“Good news from a far country.”—Proverbs 25:25
From a far country, indeed; for it is no less distance than from heaven to earth, and from beings as opposite as holiness and sin could make-even from God to man, from a rich Saviour to poor sinners! And so remote that had not this good news been sent, heaven must have remained at an eternal distance, as an inaccessible region! And what is the good news itself? The angels who were first sent to proclaim it, called it glad tidings of good things, of great joy to all people. And indeed, such glad tidings it contains, as language fails to describe. It is pardon, mercy, and peace to poor rebels. It holds forth joy, happiness, and everlasting felicity to poor sinners, enemies, and the fallen race of men. God revealed; sin atoned; Satan conquered; death destroyed; hell vanquished; heaven opened! And these not all. This good news informs also of the stupendous way by which the blessings are given, and everlasting happiness secured. Jesus, the Son of God, the author, the finisher, the source, cause, sum, substance, beginning, end, and portion of all his people. These, among an infinite and endless volume of mercies, are contained in the good news from a far country: but we must enter upon that country, to which indeed we are invited by the proclamation of the gospel, before that we shall fully know, or even conceive, the thousandth part of what God hath laid up for them that love him. My soul, hast thou heard this good news? Dost thou know the joyful sound? Art thou truly alive to the blessed things contained in it, and anxious to be interested therein? Oh then, meditate upon them; give thyself wholly to them. And while men of the world, from the world are seeking their chief good, and asking one another, what news? do thou turn a deaf ear to every other relation of a dying world, from which thou art dying daily, and let thy meditation be all the day, and let thine eyes prevent the night-watches to dwell upon this good news, and this only, which cometh from a far country.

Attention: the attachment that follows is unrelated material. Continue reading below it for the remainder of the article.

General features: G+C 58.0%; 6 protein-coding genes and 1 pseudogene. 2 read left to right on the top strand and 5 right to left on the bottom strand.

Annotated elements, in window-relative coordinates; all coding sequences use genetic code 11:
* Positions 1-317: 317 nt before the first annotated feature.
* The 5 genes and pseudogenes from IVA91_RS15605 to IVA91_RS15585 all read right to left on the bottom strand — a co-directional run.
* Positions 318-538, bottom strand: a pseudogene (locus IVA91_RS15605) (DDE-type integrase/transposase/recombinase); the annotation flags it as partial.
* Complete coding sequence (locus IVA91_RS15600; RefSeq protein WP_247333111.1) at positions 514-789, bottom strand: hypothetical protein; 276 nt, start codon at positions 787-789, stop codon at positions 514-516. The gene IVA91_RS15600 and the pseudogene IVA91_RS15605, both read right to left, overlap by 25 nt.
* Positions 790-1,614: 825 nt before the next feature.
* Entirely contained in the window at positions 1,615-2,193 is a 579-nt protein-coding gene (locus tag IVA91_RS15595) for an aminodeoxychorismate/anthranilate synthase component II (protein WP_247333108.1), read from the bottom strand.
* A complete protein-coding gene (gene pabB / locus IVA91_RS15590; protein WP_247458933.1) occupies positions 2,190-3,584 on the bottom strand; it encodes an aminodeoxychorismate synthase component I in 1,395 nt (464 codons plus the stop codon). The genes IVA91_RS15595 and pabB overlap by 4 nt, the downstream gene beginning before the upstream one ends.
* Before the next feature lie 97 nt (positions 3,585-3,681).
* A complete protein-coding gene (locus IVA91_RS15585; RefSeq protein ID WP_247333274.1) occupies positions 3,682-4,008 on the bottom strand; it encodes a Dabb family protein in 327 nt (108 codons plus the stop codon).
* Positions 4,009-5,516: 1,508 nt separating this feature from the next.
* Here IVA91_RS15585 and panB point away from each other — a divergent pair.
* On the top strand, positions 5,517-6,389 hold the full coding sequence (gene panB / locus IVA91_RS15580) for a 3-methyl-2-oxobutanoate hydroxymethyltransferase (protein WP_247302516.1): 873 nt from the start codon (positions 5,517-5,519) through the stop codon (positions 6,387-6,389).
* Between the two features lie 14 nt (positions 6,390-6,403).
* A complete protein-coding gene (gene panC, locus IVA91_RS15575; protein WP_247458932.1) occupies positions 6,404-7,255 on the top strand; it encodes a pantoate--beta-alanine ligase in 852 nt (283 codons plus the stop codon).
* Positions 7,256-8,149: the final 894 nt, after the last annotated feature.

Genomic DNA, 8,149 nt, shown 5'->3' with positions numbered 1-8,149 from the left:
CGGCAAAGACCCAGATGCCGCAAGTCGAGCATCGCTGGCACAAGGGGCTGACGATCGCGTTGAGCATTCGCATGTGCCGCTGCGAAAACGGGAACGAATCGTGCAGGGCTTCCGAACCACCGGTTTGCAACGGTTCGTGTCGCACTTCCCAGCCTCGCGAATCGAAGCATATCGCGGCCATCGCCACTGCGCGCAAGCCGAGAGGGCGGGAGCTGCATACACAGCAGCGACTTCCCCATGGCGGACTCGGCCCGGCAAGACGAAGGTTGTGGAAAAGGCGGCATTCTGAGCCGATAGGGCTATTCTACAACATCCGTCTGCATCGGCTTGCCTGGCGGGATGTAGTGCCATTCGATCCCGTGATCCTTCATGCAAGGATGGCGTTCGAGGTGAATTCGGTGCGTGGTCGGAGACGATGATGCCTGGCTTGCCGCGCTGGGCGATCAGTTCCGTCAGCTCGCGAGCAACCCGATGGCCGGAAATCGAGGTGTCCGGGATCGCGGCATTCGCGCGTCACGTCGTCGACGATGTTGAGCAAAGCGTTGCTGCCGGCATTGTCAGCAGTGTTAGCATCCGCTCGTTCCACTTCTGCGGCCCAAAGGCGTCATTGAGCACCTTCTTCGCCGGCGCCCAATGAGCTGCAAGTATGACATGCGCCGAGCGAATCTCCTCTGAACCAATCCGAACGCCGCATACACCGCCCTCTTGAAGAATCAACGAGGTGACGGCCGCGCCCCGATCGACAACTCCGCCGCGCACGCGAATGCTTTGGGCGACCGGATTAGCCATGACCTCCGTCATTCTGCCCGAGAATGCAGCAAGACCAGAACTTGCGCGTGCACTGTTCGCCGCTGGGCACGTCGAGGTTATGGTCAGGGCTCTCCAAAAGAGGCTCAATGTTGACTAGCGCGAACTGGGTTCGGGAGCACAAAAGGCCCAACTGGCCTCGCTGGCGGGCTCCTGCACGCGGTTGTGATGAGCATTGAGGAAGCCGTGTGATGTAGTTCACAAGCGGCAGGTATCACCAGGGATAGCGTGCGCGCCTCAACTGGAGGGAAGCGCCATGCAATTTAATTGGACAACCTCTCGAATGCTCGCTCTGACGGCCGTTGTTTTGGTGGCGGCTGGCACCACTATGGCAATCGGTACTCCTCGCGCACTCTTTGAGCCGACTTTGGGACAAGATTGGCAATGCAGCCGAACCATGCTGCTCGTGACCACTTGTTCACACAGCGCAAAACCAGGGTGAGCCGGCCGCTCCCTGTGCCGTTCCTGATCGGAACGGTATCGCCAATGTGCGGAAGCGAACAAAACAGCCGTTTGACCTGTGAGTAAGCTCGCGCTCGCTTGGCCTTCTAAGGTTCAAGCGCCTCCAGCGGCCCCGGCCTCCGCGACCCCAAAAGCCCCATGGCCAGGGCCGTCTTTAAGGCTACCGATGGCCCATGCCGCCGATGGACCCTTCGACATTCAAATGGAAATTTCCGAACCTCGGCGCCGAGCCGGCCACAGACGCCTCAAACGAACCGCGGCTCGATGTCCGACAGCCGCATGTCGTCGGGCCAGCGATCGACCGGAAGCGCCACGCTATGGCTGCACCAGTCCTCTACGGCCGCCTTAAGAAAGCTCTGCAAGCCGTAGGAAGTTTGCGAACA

Robert Hawker (1753-1827) was an Anglican (High-Calvinist) preacher who served as Vicar of Charles Church, Plymouth. John Hazelton wrote of him:
“The prominent features…in Robert Hawker's testimony…was the Person of Christ….Dr. Hawker delighted to speak of his Lord as "My most glorious Christ.” What anxious heart but finds at times in the perusal of the doctor's writings a measure of relief, a softening, and a mellowing? an almost imperceptible yet secret and constraining power in leading out of self and off from the misery and bondage of the flesh into a contemplation of the Person and preciousness of Christ as "the chiefest among ten thousand and the altogether lovely." Christ and Him crucified was emphatically the burden of his song and the keynote of his ministry. He preached his last sermon in Charles Church on March 18th, 1827, and on April 6th he died, after being six years curate and forty-three years vicar of the parish. On the last day of his life he repeated a part of Ephesians 1, from the 6th to the 12th verses, and as he proceeded he enlarged on the verses, but dwelt more fully on these words: "To the praise of His glory Who first trusted in Christ." He paused and asked, "Who first trusted in Christ?" And then made this answer: "It was God the Father Who first trusted in Christ."